The transmission of enterohaemorrhagic Escheria coli (EHEC) to humans occurs firstly through the consumption of contaminated foods. Here, minced meat, meat products (eg sausage, tea sausage, salami), unpasteurized milk and dairy products play a special role. On the other hand, the bacterium is transmitted from person to person due to lack of hygiene after the toilet visit. Infection manifests itself in watery diarrhea, colicky abdominal pain, cramping and vomiting.


Contamination of foods with staphylococci is usually done by humans. Staphylococci occur in the nose and throat, but also in wounds. Especially by not properly covered wounds on the hands, the bacteria get into the food. After eating these foods, diarrhea, vomiting and abdominal cramps can occur.

  • Special care should be taken when preparing food for wounds, skin rashes, throat infections and other upper respiratory tract infections.


Listeria can be found primarily in raw materials such as minced meat, raw milk and raw milk cheese. In addition, soft cheeses can be affected with red or gray mold, shrimp, mussels, oysters, lobster and fish. A health risk from Listeria exists mainly for pregnant women. An infection (= listeriosis) can lead to premature labor, miscarriage and damage to the unborn child. But listeriosis can also occur in children, immunocompromised and elderly people. It manifests itself in flu-like symptoms and may be associated with high fever and meningitis.

  • Pregnant women should refrain from consuming raw milk, raw milk products, soft cheese with red lard or noble mold, raw minced meat (eg tartare). Meat, fish and other marine animals should be sufficiently cooked before consumption.


The bacterium Clostridium botulinum produces a neurotoxin that is one of the most dangerous toxins found in nature. The disease caused by this toxin is called botulism. It can be fatal because it is a neurotoxin. Approximately 4 to 36 hours after admission, double vision, paralysis of the tongue and throat muscles and respiratory paralysis occur. Clostridia are heat resistant and toxin formation is preferably in the absence of air. Therefore, a hazard is mainly caused by canned, vacuumed and cooked foods that have not been properly sterilized. Poisoning cases are mainly known from homemade, insufficiently heated canned foods. Low-acid canned vegetables, sausage preserves, salted meats and cured ham are the most frequently affected.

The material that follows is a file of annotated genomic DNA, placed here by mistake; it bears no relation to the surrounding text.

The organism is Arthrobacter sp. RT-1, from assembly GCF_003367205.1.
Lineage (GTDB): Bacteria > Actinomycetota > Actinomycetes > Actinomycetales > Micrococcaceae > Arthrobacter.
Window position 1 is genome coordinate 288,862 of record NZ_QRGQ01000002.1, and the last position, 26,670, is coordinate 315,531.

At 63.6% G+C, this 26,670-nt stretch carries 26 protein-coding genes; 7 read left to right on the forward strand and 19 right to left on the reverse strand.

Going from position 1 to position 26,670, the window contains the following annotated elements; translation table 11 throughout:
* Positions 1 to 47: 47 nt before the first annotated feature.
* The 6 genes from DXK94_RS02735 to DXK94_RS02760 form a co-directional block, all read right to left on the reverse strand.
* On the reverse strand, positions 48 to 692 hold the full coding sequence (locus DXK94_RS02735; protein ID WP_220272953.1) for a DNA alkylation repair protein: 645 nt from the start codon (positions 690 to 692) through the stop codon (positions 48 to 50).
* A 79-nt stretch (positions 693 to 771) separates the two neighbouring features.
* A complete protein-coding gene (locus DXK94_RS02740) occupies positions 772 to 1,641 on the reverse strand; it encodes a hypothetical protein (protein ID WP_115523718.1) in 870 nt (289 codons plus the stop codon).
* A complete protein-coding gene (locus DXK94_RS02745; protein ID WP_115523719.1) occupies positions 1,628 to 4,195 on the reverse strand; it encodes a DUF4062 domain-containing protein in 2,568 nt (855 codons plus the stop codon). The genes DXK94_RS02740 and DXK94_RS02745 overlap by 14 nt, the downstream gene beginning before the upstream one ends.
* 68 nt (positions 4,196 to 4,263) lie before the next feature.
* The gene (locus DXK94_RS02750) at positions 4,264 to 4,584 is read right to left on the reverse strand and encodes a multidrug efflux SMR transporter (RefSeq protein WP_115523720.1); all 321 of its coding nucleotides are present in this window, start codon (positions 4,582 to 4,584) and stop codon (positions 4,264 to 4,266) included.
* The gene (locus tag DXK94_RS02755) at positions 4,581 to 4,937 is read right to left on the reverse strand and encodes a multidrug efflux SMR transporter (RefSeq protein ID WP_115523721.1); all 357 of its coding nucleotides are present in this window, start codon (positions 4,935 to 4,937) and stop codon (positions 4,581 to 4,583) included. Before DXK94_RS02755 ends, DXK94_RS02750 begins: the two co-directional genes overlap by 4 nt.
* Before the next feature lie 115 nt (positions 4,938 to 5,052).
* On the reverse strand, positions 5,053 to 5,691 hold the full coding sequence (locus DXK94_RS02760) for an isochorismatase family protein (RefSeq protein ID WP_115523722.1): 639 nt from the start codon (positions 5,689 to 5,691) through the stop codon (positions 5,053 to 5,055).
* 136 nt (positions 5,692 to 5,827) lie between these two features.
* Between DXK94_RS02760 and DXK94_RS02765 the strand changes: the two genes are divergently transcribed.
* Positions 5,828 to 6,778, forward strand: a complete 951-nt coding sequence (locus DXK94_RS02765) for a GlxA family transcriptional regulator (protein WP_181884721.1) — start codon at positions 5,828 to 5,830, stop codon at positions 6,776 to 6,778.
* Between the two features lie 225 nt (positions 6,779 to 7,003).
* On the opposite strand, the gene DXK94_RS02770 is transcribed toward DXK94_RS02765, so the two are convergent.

• The best prophylaxis against botulism is the proper preservation of canned or jarred foods and adequate heating of the food before serving.
  • Canned foods that show any indication that they are no longer in perfect condition, eg. As cans with Bombagen or not properly closed canning jars must be discarded.


Molds are widely known as food spoilers. Molds often infest foods such as bread and baked goods, fruits, jams, nuts, cheese, meat and sausages. Some molds produce harmful toxins (= mycotoxins). For some mycotoxins, a carcinogenic effect has been demonstrated. Molds form a network of threads in the food that is invisible to the naked eye. Mostly only the white or colored spots on the outer part of the food are visible.

  • Therefore mold-infested food should generally be discarded completely.
  • Exceptions are, for example, hard cheese with superficial onset of mold colonization and jam, which was produced with more than half of the sugar. For these foods, it is sufficient if the mold is removed over a large area.
Share with friends

Leave your comment